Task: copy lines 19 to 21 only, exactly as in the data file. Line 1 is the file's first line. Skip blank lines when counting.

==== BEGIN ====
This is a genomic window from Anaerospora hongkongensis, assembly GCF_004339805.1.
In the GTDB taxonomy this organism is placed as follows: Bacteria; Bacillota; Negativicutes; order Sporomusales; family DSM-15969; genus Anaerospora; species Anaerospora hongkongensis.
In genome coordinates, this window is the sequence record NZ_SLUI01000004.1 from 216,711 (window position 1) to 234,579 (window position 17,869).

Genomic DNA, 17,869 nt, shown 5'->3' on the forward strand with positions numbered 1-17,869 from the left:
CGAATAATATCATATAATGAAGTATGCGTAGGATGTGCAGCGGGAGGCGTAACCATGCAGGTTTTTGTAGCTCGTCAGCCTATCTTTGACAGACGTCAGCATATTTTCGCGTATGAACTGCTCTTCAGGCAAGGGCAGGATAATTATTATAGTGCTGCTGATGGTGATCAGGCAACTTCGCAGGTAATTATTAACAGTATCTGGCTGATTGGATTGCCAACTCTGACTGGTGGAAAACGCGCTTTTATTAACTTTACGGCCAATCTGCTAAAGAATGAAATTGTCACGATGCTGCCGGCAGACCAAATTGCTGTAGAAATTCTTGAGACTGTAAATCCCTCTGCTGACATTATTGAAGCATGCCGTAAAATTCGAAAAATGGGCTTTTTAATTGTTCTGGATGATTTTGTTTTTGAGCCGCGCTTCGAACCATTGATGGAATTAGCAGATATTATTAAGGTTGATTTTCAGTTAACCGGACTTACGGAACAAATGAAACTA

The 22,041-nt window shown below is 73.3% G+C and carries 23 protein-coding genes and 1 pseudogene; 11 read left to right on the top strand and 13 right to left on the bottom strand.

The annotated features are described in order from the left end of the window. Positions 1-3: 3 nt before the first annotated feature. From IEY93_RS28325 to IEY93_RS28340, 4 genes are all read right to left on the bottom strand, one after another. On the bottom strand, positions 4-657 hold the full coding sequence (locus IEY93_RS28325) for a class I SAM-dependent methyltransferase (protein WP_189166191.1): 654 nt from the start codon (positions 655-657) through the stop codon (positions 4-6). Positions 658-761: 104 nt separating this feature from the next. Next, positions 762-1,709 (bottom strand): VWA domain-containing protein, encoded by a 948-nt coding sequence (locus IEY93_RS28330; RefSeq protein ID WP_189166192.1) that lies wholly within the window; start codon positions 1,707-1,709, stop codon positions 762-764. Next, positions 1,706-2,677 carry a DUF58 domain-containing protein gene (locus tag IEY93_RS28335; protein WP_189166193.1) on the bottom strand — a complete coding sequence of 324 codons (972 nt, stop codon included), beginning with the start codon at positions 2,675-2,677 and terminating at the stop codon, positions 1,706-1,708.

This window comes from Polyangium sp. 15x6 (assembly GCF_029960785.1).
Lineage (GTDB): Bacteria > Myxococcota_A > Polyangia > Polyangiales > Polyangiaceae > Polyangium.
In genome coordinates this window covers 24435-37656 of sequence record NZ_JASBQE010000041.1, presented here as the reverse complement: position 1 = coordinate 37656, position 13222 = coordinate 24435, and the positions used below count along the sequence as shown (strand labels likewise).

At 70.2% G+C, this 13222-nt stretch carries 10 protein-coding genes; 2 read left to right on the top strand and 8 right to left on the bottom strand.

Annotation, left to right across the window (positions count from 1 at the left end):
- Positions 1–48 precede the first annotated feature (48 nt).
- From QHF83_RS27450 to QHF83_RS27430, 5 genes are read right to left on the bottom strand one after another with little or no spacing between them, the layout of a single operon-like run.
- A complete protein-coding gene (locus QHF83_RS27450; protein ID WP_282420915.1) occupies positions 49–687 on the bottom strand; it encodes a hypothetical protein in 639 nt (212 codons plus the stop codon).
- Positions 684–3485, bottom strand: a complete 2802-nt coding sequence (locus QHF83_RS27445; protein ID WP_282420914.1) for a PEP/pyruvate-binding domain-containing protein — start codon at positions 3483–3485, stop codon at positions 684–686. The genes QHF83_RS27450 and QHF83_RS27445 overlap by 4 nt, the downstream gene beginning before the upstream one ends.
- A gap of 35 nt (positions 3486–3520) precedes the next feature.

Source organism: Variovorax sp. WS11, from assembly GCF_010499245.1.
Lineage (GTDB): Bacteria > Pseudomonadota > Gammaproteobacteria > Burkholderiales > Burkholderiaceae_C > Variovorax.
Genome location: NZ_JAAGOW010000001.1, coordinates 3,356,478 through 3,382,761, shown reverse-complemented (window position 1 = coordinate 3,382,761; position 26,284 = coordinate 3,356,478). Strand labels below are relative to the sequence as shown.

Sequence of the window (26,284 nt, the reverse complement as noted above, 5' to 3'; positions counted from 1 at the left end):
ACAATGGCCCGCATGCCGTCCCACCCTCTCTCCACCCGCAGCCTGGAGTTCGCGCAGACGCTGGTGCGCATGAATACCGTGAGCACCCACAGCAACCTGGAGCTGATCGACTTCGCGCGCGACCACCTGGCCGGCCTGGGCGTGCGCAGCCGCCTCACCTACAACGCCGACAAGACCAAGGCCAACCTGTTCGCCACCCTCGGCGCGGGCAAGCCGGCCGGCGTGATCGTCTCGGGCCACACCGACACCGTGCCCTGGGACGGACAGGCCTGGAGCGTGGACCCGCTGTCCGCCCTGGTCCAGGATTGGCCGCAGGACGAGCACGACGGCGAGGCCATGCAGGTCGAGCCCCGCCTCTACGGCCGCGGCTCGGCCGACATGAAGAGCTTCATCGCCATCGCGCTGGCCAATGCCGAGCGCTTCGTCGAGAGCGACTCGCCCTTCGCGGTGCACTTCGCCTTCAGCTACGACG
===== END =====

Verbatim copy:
Lineage (GTDB): Bacteria > Pseudomonadota > Gammaproteobacteria > Burkholderiales > Burkholderiaceae_C > Variovorax.
Genome location: NZ_JAAGOW010000001.1, coordinates 3,356,478 through 3,382,761, shown reverse-complemented (window position 1 = coordinate 3,382,761; position 26,284 = coordinate 3,356,478). Strand labels below are relative to the sequence as shown.

Sequence of the window (26,284 nt, the reverse complement as noted above, 5' to 3'; positions counted from 1 at the left end):